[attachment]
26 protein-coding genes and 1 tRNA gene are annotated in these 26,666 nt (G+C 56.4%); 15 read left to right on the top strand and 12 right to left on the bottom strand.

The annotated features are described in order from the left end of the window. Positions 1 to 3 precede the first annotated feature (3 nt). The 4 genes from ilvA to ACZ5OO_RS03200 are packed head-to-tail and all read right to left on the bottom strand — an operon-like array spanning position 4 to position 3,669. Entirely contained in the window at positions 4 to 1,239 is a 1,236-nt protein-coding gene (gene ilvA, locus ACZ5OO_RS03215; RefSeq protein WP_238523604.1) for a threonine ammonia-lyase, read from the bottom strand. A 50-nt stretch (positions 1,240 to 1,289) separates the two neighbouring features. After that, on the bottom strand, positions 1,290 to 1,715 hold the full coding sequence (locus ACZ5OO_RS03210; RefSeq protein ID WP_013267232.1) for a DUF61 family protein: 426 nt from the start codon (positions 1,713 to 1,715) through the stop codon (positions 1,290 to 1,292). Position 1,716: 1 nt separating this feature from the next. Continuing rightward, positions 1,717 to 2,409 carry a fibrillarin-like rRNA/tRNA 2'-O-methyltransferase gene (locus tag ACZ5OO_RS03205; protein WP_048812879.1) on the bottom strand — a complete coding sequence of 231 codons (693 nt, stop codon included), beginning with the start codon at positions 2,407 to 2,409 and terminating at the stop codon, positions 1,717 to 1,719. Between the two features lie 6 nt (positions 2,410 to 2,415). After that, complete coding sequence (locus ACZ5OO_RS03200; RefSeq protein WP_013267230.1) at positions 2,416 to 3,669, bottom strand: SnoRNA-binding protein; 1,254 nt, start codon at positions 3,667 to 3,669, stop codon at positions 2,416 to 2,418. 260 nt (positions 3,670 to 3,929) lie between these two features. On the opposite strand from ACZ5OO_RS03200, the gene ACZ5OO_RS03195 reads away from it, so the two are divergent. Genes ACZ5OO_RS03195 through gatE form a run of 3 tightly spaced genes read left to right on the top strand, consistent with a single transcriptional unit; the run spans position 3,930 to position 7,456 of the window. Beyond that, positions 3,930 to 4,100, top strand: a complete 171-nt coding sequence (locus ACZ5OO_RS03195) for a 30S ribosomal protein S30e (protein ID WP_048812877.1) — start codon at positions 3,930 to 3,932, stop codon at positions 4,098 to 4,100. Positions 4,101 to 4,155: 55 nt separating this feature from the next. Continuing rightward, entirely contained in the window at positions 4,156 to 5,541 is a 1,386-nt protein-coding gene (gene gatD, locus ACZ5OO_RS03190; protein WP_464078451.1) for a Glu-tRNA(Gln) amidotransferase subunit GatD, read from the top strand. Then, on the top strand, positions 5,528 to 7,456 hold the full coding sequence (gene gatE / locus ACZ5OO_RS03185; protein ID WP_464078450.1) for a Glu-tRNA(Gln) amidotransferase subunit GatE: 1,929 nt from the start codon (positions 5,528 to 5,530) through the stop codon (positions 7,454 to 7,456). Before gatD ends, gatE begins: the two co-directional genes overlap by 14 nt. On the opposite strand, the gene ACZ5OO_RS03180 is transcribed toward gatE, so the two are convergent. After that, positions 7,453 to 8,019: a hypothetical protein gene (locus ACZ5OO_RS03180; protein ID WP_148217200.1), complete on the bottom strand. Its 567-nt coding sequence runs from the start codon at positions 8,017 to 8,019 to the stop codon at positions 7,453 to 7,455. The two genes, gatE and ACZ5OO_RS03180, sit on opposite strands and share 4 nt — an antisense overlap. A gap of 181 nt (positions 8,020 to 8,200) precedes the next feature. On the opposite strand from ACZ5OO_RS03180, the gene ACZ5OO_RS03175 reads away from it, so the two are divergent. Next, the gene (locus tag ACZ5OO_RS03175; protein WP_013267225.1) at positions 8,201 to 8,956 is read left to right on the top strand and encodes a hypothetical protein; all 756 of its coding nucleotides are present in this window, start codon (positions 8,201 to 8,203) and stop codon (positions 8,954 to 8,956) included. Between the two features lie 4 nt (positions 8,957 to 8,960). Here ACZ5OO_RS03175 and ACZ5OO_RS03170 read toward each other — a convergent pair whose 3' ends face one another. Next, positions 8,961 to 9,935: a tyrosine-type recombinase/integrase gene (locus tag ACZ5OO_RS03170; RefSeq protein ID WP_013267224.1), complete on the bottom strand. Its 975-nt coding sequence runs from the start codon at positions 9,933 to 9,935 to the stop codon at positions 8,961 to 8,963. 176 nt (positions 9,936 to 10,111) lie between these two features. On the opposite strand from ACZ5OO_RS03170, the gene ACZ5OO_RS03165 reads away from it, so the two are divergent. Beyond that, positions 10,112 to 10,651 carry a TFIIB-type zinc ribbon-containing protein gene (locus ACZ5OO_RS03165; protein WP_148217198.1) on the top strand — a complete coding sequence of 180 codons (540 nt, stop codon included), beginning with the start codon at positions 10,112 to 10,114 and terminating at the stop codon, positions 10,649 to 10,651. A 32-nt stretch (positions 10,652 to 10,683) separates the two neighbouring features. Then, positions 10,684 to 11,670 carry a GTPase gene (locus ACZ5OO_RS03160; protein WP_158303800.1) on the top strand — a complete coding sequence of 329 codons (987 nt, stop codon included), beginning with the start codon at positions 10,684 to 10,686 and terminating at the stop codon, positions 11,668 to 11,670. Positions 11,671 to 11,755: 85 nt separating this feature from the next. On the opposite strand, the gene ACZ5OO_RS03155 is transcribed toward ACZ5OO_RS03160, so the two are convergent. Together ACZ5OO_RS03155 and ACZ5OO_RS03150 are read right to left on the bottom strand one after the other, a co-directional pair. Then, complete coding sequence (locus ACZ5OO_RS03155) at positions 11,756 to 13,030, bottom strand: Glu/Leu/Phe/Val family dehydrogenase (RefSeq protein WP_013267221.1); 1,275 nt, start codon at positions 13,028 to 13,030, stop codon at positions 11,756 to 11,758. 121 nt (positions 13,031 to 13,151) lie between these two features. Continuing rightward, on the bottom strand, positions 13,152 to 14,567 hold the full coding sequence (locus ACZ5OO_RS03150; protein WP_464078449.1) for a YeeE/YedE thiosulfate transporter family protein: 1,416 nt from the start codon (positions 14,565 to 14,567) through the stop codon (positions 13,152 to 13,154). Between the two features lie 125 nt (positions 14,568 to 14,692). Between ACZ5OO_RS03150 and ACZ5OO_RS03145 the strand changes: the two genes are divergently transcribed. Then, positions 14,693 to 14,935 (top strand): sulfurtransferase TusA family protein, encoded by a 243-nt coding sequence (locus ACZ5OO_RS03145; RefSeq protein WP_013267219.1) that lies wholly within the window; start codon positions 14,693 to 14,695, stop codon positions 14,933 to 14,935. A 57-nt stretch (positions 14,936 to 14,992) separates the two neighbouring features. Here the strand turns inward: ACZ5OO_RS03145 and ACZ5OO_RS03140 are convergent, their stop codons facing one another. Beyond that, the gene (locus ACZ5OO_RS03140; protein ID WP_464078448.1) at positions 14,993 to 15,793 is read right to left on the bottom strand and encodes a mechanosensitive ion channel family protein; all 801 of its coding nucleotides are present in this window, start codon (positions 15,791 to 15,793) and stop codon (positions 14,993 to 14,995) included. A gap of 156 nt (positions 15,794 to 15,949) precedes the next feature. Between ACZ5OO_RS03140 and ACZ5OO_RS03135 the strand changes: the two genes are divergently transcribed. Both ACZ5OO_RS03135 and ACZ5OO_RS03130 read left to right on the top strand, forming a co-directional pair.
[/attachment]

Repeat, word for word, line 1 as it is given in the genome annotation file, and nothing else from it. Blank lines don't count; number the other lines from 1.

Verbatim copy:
26 protein-coding genes and 1 tRNA gene are annotated in these 26,666 nt (G+C 56.4%); 15 read left to right on the top strand and 12 right to left on the bottom strand.